We passed Loch Seil on our left hand side, a small sausage-shaped loch.  We noticed that there was a piece of blue string stretching along the road.  We hadn’t seen it start, and couldn’t make out what it was for.  We must have followed it for more than a mile!  We said we would see where it ended, it might give us some clue.
But we were speculating so animatedly as to its purpose that we didn’t see where it went — we suddenly noticed it wasn’t there any more.  We couldn’t be bothered to walk back, so it remains a mystery.
We bypassed the road down to Seil because it is a dead end.  But we did visit the island last July because there is a rather nice ‘real ale’ pub just across the bridge.  We had a pub lunch there back then, followed by a tour of the island by car.

The Islands of Seil and Easdale
Seil is separated from the mainland by a very narrow strait, in fact we have crossed wider rivers.  There is just one bridge across to the island, and that is narrow and humped.  In actual fact it is a very attractive bridge.  The ‘Tigh an Truish’ pub lies just on the other side.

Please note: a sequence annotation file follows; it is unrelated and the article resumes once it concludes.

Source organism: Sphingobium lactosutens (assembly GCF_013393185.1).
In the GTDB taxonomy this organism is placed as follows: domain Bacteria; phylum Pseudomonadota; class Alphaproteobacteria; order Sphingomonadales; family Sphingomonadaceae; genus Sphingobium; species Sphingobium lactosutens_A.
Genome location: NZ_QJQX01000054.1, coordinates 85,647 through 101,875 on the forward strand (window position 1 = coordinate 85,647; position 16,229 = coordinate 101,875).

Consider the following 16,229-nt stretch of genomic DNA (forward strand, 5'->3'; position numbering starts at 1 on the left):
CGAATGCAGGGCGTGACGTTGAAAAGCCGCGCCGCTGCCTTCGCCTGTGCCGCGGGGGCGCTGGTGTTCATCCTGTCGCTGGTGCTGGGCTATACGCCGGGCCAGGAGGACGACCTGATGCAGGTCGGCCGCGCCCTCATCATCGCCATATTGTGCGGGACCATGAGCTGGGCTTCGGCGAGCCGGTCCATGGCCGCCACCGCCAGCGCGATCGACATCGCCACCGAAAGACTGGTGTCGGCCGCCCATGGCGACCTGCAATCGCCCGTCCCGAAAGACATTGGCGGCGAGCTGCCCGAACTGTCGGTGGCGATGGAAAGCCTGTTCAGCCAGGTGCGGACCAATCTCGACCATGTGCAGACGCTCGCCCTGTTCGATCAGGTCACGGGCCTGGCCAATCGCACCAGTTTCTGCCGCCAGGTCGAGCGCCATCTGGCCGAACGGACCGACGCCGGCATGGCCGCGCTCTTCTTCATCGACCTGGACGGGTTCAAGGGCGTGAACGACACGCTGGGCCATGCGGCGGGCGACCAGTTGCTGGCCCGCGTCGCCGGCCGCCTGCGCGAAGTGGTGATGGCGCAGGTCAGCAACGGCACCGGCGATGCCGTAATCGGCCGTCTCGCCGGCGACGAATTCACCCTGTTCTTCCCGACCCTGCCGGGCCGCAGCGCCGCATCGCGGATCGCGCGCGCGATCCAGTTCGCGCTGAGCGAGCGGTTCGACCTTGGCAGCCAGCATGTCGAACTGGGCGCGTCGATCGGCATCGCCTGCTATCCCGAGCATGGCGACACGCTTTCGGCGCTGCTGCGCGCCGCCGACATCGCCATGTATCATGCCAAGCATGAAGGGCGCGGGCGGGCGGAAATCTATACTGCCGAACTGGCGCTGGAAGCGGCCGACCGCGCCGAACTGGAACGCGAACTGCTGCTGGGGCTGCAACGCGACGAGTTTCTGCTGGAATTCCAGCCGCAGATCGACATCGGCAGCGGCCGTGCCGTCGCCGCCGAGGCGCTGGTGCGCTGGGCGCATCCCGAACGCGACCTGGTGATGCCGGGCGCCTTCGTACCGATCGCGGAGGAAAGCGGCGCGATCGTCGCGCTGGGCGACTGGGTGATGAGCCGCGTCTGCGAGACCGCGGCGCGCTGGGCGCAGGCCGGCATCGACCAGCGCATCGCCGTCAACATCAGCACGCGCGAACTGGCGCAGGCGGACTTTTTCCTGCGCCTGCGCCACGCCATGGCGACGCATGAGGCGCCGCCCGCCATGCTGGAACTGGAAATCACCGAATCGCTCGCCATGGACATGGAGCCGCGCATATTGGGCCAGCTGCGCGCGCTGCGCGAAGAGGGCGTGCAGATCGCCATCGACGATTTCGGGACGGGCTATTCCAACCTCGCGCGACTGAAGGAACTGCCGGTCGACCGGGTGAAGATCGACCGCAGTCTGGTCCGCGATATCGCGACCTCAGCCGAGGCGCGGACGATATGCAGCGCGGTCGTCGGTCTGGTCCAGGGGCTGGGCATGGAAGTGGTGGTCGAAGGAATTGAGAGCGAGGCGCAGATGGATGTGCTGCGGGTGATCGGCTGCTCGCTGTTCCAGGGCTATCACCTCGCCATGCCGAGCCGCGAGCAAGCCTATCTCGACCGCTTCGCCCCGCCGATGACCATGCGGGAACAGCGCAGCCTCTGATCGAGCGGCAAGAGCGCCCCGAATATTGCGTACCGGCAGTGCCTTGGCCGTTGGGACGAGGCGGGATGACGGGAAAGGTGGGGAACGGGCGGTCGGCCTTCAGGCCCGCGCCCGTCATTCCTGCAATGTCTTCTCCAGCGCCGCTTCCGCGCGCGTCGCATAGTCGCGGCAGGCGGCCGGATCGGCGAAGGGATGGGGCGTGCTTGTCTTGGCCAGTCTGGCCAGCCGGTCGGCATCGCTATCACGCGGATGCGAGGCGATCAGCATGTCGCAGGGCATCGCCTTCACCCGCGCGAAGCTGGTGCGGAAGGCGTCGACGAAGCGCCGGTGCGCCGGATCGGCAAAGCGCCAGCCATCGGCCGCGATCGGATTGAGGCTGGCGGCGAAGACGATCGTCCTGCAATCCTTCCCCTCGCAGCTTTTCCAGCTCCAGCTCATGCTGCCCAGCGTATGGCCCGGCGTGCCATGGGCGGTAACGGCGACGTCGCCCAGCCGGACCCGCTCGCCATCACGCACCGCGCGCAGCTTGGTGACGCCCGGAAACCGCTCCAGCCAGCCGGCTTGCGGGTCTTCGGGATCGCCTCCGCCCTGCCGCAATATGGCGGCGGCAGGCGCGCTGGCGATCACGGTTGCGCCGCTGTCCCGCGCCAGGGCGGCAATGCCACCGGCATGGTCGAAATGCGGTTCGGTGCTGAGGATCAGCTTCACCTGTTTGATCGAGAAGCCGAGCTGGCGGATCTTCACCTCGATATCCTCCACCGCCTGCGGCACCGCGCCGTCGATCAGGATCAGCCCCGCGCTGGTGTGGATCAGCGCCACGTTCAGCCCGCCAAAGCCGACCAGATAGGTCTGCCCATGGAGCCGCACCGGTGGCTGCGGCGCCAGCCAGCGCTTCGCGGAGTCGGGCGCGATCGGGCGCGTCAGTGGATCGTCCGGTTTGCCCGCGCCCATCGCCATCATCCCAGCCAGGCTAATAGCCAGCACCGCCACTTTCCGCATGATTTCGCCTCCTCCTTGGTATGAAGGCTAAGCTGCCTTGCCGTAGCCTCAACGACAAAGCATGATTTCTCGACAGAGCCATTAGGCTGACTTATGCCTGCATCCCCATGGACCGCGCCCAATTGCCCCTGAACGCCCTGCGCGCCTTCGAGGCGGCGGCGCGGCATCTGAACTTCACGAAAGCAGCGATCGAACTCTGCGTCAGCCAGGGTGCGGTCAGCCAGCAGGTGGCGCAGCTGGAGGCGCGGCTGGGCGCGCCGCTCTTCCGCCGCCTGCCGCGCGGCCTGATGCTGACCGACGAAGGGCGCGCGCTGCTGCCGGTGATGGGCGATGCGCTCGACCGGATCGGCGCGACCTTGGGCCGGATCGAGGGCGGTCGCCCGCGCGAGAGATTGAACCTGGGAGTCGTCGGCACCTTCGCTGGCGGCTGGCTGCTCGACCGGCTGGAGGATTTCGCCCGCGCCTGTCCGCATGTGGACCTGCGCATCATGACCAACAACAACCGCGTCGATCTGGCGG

Across the island, several miles away from the bridge, is the pretty little harbour of Ellenabeich.  This is the spot the tourist buses were making for, and it now boasts a Craft Centre and a Heritage Centre.  There is also a little ferry across to a rock called Easdale where there is a pub and a museum, according to my map.  (There is hardly room on this rock for anything else!)
Easdale was once the centre of the British slate industry, and slates from this tiny island can still be found on rooftops all over the world.  There were several quarries, some of which extended — by the use of pumping machinery — up to three hundred feet below sea level. Hundreds of men were employed in this dangerous work of cutting out the slates.  They were poorly paid and lived in hovels on the island.  The company which owned the island made a fine profit, meanwhile.  But times change, and the quarries stopped producing on a commercial scale in 1911.  The last slate was cut on Easdale in the 1950s.
Nowadays the flooded quarries form deep rectangular pools on Easdale and round Ellenabeich.  The slates are still there, and they make excellent skimming stones!  So each September the World Stone-Skimming Championships are held on Easdale — and the experts are the local children who can practise all the year.

At the bend we continued straight on down a farm road, passing some Highland cows lurking in the undergrowth.  We were followed by a van with a smelly trailer which passed us several times, going backwards and forwards transferring animals to a field lower down.  (Why the farmer didn’t herd the cattle I don’t know, I would have thought that would have been a much easier option.  But then I don’t know anything about farming.)  We sat on a wall to eat our sarnies, then continued until the tarmacked road ran out.